Groin pain is something most guys don't want to discuss. But it happens. Here are nine possible causes.
Even if it isn’t quite as painful as a shot to the crotch, groin pain could mean trouble – enough to warrant a visit to the doctor.
If you’re experiencing pain or irritation in your nether regions, one of the following factors could be at play:
1. Inflammation of the epididymis (epididymitis)
This usually begins as inflammation in the vas deferens (the duct that moves sperm from the testicle to the urethra), which spreads to the lower pole of the testis. The testicle may become swollen or inflamed.
The most common cause of this condition for men under the age of 35 is the sexually transmitted infection gonorrhoea. Other causes are non-sexually transmitted infections such as E. coli and tuberculosis.
The pain usually builds up relatively quickly, and the testis may swell to three times its normal size in just three to four hours. Fever may result, and the contents of the scrotum may become warm and very tender.
If you experience the above symptoms, you should consult your doctor immediately. Blood tests have to be done, as well as an ultrasound of the testis itself.
2. Superficial skin infection
A superficial skin infection may present as swelling and redness of a part of the skin in the groin area. It could affect only a small area, making it look like a pimple. The area will be tender and warm to the touch.
This kind of infection can be treated at home with a topical antibiotic cream, as well as with non-steroidal anti-inflammatories like ibuprofen. Consult your doctor if the infection persists after five days, or if it worsens.
3. Testicular torsion
Testicular torsion occurs when a testicle rotates – a condition that coincides with the sudden onset of pain in the scrotum. The pain may alternately be located in the lower part of the abdomen or in the groin area, and may start after exertion or during deep sleep. It’s often accompanied by vomiting and nausea. The testis is likely to be swollen, firm and very tender, and can also be “high-riding”.
Consult your doctor immediately. This condition will be treated with an operation, stabilising the testis inside the scrotum, in order to save the testis.
4. Inflammation of the testicle (orchitis)
The most common cause of orchitis is viral infection (e.g. mumps), which usually resolves spontaneously within one to four weeks. A less common cause is bacterial infection, which could make you very ill and feverish. Pain can travel into the groin area, and nausea and vomiting may occur. The skin on the scrotum may become warm, red, swollen and very painful.
In the case of mumps, it’s not necessary to treat orchitis, but anti-inflammatory medication can relieve symptoms. Severe orchitis due to bacterial infection needs to be treated with antibiotics –consult a doctor straight away.
5. Muscle pull
The most common cause of groin pain is muscle, ligament or tendon strain, which commonly occurs in sportsmen. Symptoms include pain and tenderness in the groin and thigh area, and pain when you bring your legs together or raise your knee.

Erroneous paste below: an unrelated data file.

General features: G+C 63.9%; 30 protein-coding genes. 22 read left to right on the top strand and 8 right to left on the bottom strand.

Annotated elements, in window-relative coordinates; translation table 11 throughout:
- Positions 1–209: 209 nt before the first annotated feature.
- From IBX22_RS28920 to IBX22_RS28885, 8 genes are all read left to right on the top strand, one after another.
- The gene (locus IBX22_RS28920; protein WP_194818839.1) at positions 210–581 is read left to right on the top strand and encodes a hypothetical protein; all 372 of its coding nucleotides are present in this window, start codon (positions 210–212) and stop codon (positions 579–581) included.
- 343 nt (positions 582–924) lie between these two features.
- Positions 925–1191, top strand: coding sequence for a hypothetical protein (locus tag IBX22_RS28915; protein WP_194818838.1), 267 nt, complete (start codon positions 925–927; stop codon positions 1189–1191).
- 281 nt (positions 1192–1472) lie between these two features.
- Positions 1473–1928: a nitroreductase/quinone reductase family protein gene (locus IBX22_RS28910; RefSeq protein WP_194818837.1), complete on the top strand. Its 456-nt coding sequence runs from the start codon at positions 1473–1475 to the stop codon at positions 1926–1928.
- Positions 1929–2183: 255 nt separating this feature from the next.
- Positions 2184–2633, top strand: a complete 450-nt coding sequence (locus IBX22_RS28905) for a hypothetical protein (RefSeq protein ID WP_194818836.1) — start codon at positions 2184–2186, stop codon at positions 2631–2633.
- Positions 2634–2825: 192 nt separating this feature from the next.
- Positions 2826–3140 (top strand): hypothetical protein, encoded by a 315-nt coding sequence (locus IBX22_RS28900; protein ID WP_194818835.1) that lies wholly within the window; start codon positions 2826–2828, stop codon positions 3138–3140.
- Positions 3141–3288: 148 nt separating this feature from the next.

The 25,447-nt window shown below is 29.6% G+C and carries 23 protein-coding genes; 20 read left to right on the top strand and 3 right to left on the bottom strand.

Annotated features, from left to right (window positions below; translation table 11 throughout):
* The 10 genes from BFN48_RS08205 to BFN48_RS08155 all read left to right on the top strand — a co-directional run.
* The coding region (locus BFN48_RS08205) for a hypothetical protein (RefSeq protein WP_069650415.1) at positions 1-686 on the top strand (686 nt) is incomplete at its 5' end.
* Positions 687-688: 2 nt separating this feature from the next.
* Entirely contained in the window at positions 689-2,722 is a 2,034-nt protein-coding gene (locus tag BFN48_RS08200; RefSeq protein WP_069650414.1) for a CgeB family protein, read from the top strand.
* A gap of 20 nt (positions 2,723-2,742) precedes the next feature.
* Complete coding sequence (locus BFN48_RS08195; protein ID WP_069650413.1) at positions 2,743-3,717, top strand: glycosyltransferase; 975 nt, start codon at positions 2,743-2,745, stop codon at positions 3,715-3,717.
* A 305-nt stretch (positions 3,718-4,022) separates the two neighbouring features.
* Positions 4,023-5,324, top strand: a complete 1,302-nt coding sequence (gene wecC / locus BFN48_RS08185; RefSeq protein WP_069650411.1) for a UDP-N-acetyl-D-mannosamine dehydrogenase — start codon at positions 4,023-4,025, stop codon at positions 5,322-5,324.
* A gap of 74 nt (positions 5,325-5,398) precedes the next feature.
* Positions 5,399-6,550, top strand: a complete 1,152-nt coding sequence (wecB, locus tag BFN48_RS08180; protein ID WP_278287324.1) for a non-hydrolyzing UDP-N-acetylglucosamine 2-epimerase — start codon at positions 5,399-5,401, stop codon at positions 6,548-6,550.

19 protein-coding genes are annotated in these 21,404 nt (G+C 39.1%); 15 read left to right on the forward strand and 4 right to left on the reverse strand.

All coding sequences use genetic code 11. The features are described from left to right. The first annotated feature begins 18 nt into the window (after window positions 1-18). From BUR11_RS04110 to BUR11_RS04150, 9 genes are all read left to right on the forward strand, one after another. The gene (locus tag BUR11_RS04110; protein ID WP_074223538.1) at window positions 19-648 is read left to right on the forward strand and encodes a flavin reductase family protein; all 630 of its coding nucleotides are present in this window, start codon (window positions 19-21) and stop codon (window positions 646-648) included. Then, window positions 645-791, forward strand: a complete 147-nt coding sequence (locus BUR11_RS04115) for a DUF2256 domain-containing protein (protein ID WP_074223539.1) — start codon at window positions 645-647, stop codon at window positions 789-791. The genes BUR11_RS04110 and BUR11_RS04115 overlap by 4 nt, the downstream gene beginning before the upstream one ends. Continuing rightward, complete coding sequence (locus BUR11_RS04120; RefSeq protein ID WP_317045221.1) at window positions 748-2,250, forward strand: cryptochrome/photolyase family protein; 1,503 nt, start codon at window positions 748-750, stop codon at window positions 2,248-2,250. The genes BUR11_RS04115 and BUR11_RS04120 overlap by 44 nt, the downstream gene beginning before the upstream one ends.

Groin strains are usually fairly easy to treat, but treatment should be individualised. Initial rest and gentle stretching after taking pain relief may help. And good stretching with bouncing is also worthwhile once the pain is under control.
6. Testicular tumour (Leydig cell tumour)
Tumour of the interstitial (Leydig) cells in the testes can lead to groin pain. These rare tumours often secrete testosterone or oestrogen, and can develop in adults and children.
Although most of these tumours are benign, they should be carefully monitored and managed, as they may lead to feminisation in boys, and loss of libido, erectile dysfunction, and infertility in men.
Testis-sparing surgery is now considered the first-line treatment for Leydig cell tumour.
7. Kidney stones
Kidney stones are mineralised stones that occur in the renal system. When these stones pass into the ureter (the duct by which urine passes from the kidney to the bladder), it’s called ureterolithiasis. The majority of kidney stones are calcium oxalate or calcium phosphate. Other stones can be magnesium ammonium phosphate, uric acid or cysteine stones.
Kidney stones present with the acute onset of colicky abdominal pain that starts at the flank and radiates to the groin, scrotum or labia. It’s often associated with nausea and vomiting.
Kidney stones certainly can’t be treated at home and you should immediately consult your doctor. It’s important to get an abdominal CT scan, to assess if the stone can be passed through the urinary tract, or if it will have to be removed surgically.
Hernia is a soft, spongy swelling in the groin area that can protrude through to the scrotum. This condition is usually painless, but torsion of the hernia can lead to severe pain that needs to be attended to by your doctor immediately.
A hernia is repaired with surgery.
9. Enlarged lymph glands (lymphadenitis)
Trauma to the groin area, obstruction of normal drainage, chemical irritation, haematoma (formation of a blood clot) and the presence of foreign bodies are all factors that could contribute to enlarged lymph glands.
The process usually begins as a cellulitis (infection of the skin), which leads to necrosis (dead skin formation) and loculation of pus and the forming of an abscess, as well as lymphatic spread, i.e. lymphadenitis. The groin area will appear red, tender, warm and swollen. You might also experience mild fever and malaise.
Consult your doctor immediately.